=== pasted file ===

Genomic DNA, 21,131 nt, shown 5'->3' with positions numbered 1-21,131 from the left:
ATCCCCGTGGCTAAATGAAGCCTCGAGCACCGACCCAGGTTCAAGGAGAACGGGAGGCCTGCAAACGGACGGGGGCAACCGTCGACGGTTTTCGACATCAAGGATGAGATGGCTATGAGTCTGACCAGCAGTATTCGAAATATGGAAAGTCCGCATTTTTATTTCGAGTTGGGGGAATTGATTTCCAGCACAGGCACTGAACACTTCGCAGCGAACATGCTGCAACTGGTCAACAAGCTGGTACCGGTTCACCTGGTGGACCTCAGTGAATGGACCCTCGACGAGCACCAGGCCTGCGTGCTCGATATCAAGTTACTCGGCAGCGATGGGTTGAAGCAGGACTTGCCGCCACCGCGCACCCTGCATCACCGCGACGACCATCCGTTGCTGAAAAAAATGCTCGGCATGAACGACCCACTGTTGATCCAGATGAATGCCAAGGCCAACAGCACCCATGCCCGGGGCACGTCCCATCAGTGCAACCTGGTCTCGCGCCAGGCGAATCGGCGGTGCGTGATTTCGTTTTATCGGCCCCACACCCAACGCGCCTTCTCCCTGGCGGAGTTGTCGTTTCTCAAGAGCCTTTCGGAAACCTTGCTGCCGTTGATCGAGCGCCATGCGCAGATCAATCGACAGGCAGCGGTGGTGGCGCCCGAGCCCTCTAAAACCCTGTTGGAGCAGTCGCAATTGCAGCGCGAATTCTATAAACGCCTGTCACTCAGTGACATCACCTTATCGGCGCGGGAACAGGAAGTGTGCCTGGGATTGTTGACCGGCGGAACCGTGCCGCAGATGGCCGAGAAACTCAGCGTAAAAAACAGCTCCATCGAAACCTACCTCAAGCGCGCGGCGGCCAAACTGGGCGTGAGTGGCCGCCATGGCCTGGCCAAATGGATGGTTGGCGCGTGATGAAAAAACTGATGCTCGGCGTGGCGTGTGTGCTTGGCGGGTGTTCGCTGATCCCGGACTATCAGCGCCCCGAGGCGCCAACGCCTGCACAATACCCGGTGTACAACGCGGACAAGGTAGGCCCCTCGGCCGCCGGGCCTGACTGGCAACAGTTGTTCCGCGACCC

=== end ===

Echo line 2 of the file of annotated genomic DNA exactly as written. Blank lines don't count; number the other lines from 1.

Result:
ATCCCCGTGGCTAAATGAAGCCTCGAGCACCGACCCAGGTTCAAGGAGAACGGGAGGCCTGCAAACGGACGGGGGCAACCGTCGACGGTTTTCGACATCAAGGATGAGATGGCTATGAGTCTGACCAGCAGTATTCGAAATATGGAAAGTCCGCATTTTTATTTCGAGTTGGGGGAATTGATTTCCAGCACAGGCACTGAACACTTCGCAGCGAACATGCTGCAACTGGTCAACAAGCTGGTACCGGTTCACCTGGTGGACCTCAGTGAATGGACCCTCGACGAGCACCAGGCCTGCGTGCTCGATATCAAGTTACTCGGCAGCGATGGGTTGAAGCAGGACTTGCCGCCACCGCGCACCCTGCATCACCGCGACGACCATCCGTTGCTGAAAAAAATGCTCGGCATGAACGACCCACTGTTGATCCAGATGAATGCCAAGGCCAACAGCACCCATGCCCGGGGCACGTCCCATCAGTGCAACCTGGTCTCGCGCCAGGCGAATCGGCGGTGCGTGATTTCGTTTTATCGGCCCCACACCCAACGCGCCTTCTCCCTGGCGGAGTTGTCGTTTCTCAAGAGCCTTTCGGAAACCTTGCTGCCGTTGATCGAGCGCCATGCGCAGATCAATCGACAGGCAGCGGTGGTGGCGCCCGAGCCCTCTAAAACCCTGTTGGAGCAGTCGCAATTGCAGCGCGAATTCTATAAACGCCTGTCACTCAGTGACATCACCTTATCGGCGCGGGAACAGGAAGTGTGCCTGGGATTGTTGACCGGCGGAACCGTGCCGCAGATGGCCGAGAAACTCAGCGTAAAAAACAGCTCCATCGAAACCTACCTCAAGCGCGCGGCGGCCAAACTGGGCGTGAGTGGCCGCCATGGCCTGGCCAAATGGATGGTTGGCGCGTGATGAAAAAACTGATGCTCGGCGTGGCGTGTGTGCTTGGCGGGTGTTCGCTGATCCCGGACTATCAGCGCCCCGAGGCGCCAACGCCTGCACAATACCCGGTGTACAACGCGGACAAGGTAGGCCCCTCGGCCGCCGGGCCTGACTGGCAACAGTTGTTCCGCGACCC